Module delivery information

Location Term Level1 Credits (ECTS)2 Current Convenor3 2024 to 2025
Spring Term 5 15 (7.5) Rina Kreitman checkmark-circle


This module deals with the linguistic study of speech. It covers how speech sounds are organised into sound systems cross-linguistically (often referred to as phonology). Emphasis will be placed on the sound system of English (including dialectal variation) but basics of sound systems across the world's languages will also be covered and contrasted with English for the module will focus on our understanding of phonological systems, their organisation and formal representation.


Contact hours

Total Contact Hours: 20
Private Study Hours: 130
Total Study Hours: 150

Method of assessment

Main assessment methods
Problem Set 1 (equivalent to 1,500 words) – 50%
Problem Set 2 (equivalent to 1,500 words) – 50%

Reassessment methods
Reassessment Instrument: 100% Coursework

Indicative reading

The University is committed to ensuring that core reading materials are in accessible electronic format in line with the Kent Inclusive Practices. The most up to date reading list for each module can be found on the university's reading list pages:

See the library reading list for this module (Canterbury)

Learning outcomes

The intended subject specific learning outcomes.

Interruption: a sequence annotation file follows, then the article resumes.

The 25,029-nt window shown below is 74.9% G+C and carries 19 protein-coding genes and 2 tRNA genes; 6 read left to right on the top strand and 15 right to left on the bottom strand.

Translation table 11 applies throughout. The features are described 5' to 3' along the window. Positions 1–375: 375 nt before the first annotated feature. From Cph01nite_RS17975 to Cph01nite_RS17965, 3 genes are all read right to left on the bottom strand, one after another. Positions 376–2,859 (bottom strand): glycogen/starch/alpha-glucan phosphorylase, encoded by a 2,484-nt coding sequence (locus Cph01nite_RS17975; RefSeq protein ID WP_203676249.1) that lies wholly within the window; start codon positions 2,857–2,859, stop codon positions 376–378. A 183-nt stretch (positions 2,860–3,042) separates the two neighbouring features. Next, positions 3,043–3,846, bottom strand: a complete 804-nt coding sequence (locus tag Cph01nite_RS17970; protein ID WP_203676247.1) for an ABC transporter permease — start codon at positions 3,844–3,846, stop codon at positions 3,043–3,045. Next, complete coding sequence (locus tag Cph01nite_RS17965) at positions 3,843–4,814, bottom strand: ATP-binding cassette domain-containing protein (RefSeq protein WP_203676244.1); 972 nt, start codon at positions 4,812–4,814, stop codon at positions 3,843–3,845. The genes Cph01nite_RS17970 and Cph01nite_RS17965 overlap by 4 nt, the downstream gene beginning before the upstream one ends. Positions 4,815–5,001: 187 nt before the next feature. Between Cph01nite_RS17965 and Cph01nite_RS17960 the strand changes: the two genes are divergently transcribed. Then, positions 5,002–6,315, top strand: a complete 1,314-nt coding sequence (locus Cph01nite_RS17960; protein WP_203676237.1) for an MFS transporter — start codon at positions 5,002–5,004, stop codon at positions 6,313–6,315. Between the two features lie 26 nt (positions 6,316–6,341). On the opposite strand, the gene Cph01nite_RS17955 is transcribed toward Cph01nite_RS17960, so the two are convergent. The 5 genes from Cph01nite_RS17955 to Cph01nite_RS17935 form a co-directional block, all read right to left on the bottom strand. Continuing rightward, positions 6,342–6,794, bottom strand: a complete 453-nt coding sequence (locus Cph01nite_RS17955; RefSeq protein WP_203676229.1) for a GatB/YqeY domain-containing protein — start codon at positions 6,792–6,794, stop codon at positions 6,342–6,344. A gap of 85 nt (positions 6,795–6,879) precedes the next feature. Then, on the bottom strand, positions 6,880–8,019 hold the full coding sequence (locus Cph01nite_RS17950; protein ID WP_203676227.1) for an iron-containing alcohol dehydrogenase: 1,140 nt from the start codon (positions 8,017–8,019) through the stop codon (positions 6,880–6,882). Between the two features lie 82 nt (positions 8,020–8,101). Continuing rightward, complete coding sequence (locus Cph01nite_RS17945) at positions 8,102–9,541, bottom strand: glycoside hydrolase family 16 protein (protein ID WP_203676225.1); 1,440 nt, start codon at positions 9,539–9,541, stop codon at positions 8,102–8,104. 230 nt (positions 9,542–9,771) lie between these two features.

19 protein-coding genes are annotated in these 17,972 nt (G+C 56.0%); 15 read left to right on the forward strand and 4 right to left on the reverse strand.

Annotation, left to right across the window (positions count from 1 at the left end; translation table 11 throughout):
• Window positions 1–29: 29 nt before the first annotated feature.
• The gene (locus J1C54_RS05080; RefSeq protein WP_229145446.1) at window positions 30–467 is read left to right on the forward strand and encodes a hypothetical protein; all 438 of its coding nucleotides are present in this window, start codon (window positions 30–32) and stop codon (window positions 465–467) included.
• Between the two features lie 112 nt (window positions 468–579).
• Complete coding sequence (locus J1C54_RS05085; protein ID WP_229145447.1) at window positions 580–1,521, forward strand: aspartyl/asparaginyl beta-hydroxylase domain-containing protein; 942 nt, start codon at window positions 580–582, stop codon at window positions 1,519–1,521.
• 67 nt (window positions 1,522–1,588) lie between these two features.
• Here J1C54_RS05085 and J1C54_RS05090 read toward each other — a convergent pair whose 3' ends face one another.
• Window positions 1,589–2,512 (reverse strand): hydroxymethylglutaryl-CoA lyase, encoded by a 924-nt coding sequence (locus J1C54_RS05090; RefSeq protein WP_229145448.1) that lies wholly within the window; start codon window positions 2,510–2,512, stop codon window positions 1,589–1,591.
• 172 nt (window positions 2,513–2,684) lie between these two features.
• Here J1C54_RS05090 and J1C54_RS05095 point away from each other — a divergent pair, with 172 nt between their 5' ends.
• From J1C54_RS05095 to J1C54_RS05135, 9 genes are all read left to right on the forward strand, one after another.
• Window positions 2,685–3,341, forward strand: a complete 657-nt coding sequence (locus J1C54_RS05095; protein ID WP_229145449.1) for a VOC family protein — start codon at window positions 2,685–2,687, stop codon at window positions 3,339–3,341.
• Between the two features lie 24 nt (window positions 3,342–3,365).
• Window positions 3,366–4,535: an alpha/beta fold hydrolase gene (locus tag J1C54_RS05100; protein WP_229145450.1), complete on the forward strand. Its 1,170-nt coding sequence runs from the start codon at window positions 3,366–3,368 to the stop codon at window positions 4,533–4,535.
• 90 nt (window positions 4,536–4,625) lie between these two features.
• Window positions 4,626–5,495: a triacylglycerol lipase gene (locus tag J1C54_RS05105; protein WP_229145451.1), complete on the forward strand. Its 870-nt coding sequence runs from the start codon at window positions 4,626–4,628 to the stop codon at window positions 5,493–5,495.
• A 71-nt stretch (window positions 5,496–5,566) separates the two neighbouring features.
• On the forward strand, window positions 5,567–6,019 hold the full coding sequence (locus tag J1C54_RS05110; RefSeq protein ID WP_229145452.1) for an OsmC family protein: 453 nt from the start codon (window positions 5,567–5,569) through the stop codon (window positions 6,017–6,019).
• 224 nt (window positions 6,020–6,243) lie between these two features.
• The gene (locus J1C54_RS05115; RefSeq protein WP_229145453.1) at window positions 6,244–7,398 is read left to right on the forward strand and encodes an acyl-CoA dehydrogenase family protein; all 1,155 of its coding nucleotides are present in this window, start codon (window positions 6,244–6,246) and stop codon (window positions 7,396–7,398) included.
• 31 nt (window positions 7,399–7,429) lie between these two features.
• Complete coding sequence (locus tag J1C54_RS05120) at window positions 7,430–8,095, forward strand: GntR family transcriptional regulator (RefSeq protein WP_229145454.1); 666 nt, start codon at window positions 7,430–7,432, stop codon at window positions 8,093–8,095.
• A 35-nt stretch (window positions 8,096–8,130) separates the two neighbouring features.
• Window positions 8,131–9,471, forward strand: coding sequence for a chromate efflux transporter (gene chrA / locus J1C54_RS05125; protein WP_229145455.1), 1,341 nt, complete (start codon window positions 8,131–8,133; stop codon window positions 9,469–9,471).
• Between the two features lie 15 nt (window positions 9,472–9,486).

On successfully completing the module students will be able to:

1. Demonstrate knowledge and understanding of the central areas of the study of speech and of the differences between phonetics and phonology;
2. Display a critical understanding of sound system organisation;
3. Demonstrate a cogent understanding of the English language and its varieties, and how this variation can lead into different phonological systems;
4. Use the International Phonetic Alphabet (IPA) for guidance, while being cognizant of the controversies surrounding the use of the IPA and its limitations;
5. Solve intermediate and advanced level phonology problems using appropriate tests and arguments.

The intended generic learning outcomes.
On successfully completing the module students will be able to:

1. Demonstrate critical thinking and analytical skills;
2. Demonstrate the ability to undertake independent learning in order to complete their assignments;
3. Communicate the results of their study accurately and coherently in writing;
4. Demonstrate IT skills and present information effectively.


  1. Credit level 5. Intermediate level module usually taken in Stage 2 of an undergraduate degree.
  2. ECTS credits are recognised throughout the EU and allow you to transfer credit easily from one university to another.
  3. The named convenor is the convenor for the current academic session.
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